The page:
The Spanish Civil War defined through an expat lense
The first and most prominent group to do so were former members of the International Brigade. Here is where we can situate Hemingway's Civil War as retold in The Fifth Column (1938) and For Whom the Bell Tolls (1940). To quote Spanish historian Paco Pereda on Hemingway's place in these debates:
"Hemingway is an ambiguous character in Spanish history because he was more or less well liked by both the Republicans and the Fascists. It was his political beliefs that did it for the Republicans and the fact that he liked bullfighting, drinking, hunting, and powerful emotions (pleased) for the Fascists".
Indeed, at the start of the war, Hemingway spent some of his energies trying to lobby the Republican side to protect bullfighting even though it was heavily implicated with the pro-Franco rebels. After the war, according to Laprade, Censura y Recepción de Hemingway en España (1991), Spanish censors struggled from 1953 into the 1970s with striking a balance between celebrating certain Hemingway prose (basking in the glow of international recognition he gave bullfighting) while censoring other things Hemingway wrote (that awkward little story he published about bells tolling, or his affiliation with communist Cuba). The popularity of the film For Whom the Bell Tolls (1943), however, proved too much to ban outright, and so apparently it was also screened, though with more politically delicate segments edited out.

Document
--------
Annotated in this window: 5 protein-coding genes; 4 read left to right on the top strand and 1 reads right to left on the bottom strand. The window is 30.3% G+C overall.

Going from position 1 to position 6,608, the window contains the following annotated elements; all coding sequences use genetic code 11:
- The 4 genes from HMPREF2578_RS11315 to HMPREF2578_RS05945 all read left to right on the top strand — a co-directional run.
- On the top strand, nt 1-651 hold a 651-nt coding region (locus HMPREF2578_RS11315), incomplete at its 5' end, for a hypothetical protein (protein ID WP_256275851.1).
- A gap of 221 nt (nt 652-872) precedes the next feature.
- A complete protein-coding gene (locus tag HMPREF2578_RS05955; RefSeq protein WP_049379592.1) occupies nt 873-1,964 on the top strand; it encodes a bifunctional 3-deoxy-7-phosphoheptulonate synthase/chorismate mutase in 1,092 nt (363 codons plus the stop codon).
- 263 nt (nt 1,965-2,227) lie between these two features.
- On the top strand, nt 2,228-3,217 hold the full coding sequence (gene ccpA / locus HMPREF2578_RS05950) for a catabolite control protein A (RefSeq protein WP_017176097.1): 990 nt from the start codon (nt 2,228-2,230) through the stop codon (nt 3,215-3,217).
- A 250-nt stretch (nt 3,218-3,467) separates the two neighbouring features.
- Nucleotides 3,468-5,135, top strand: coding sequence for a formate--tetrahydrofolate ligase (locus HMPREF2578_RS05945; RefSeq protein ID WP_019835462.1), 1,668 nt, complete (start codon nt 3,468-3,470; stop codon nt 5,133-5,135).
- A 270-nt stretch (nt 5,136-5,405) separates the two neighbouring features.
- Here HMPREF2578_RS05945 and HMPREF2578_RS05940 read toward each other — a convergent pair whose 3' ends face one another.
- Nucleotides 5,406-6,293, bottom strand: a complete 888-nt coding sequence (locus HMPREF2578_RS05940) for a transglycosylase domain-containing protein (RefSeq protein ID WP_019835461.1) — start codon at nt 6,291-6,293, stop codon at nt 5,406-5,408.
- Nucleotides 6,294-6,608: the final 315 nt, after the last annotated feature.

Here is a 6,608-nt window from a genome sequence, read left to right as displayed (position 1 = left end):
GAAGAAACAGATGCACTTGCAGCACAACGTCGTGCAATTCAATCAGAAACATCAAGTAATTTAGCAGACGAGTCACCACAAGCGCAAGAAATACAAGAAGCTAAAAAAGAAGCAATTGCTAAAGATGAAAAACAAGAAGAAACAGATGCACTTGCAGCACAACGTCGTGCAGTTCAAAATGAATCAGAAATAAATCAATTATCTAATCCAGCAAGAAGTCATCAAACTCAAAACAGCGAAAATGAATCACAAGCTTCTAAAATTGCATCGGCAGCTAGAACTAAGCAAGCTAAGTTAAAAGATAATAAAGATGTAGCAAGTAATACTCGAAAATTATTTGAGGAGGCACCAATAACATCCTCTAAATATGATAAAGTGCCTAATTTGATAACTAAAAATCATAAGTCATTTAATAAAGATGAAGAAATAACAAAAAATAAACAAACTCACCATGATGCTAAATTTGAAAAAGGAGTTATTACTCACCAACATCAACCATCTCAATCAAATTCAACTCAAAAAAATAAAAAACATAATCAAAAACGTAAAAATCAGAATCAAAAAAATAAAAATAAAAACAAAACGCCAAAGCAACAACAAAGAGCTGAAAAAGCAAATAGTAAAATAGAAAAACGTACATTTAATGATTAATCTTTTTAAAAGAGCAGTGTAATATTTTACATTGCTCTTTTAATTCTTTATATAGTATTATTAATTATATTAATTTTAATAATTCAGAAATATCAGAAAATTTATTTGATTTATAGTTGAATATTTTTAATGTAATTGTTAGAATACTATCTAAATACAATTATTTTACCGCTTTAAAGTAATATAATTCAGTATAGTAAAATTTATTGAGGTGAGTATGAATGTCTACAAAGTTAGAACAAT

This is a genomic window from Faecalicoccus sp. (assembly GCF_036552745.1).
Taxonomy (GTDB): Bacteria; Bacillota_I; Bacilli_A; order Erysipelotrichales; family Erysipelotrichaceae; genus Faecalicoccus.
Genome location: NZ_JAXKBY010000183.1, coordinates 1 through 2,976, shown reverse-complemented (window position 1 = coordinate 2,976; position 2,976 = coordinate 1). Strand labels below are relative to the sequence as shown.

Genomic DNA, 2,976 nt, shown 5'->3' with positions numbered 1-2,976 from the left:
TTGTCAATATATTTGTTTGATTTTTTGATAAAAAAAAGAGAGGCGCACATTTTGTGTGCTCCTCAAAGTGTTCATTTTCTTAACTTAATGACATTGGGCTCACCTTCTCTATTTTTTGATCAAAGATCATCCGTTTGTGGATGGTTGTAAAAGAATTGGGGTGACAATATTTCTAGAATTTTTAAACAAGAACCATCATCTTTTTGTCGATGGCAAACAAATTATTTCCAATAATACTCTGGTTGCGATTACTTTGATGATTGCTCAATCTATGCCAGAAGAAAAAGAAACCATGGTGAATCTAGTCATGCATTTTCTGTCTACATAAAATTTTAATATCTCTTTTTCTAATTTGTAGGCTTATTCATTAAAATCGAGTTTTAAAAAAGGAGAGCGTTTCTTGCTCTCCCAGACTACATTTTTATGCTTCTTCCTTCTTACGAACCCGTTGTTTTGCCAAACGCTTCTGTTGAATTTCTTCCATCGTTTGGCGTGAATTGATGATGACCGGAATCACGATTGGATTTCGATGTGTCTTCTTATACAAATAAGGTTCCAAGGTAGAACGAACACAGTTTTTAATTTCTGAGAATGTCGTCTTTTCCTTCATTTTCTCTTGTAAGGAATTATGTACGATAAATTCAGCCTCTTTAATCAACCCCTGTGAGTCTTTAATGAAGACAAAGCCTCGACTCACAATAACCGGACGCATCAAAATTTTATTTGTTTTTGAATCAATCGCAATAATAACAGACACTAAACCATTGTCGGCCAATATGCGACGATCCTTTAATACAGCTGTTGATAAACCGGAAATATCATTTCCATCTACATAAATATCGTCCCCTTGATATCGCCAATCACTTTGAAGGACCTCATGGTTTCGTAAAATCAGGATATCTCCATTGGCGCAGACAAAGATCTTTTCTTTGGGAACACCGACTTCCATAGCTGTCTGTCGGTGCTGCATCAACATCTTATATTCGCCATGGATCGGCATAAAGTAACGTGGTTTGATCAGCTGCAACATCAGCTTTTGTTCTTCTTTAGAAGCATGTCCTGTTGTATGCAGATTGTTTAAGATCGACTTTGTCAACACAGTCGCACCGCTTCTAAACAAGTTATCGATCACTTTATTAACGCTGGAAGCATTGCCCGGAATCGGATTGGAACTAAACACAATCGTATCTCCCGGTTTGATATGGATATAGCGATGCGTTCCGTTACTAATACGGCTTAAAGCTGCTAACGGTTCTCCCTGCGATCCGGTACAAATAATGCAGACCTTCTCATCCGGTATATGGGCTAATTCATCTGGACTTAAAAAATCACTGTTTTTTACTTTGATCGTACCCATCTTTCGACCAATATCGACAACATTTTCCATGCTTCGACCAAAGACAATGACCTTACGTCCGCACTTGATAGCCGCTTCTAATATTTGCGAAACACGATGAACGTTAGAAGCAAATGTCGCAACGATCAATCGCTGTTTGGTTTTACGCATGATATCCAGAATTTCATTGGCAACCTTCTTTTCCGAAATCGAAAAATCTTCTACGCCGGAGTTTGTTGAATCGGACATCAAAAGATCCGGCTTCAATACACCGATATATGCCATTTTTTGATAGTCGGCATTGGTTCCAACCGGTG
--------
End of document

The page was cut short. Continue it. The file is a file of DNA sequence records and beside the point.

Hemingway was not alone. There were many other expat and outsiders' recollections and opinions on the Spanish Civil War. Many of them, though attempting to show support for Republicans, perpetuate certain common stereotypes that I've put under the title of the 'Hemingway paradigm'… the alleged ineptitude of well-meaning leftist Spaniards (accounts exaggerate the incompetence of Socialists, the inane political divisions among left-wing parties, depiction of anarchists as politically naive), and their hot-bloodedness and intensity. One of the best written of these expat accounts is George Orwell's Homage to Catalonia (1938), which improves on some of these stereotypes (eg. an interesting account of anarchists proving to be quite adept community managers and organisers), while still remaining trapped in a very English style of Romanticism and nostalgia for a simpler Spain.
While I have not yet read it, I'm certain, given the quality of Paul Preston's historical work, that his book We Saw Spain Die: Foreign Correspondents in the Spanish Civil War (2008) would give you a very good sense of this community's take on the war, and situate their work in a particular post-Civil War campaign. The list of figures he discusses—Ernest Hemingway, John Dos Passos, Josephine Herbst, Martha Gellhorn (a.k.a. Hemingway's third wife), W. H. Auden, Stephen Spender, Kim Philby, George Orwell, Arthur Koestler, Cyril Connolly, André Malraux,, Antoine de Saint Exupéry—gives you an idea of the quality, colour, and character of this impressive and vocal group of expat witnesses.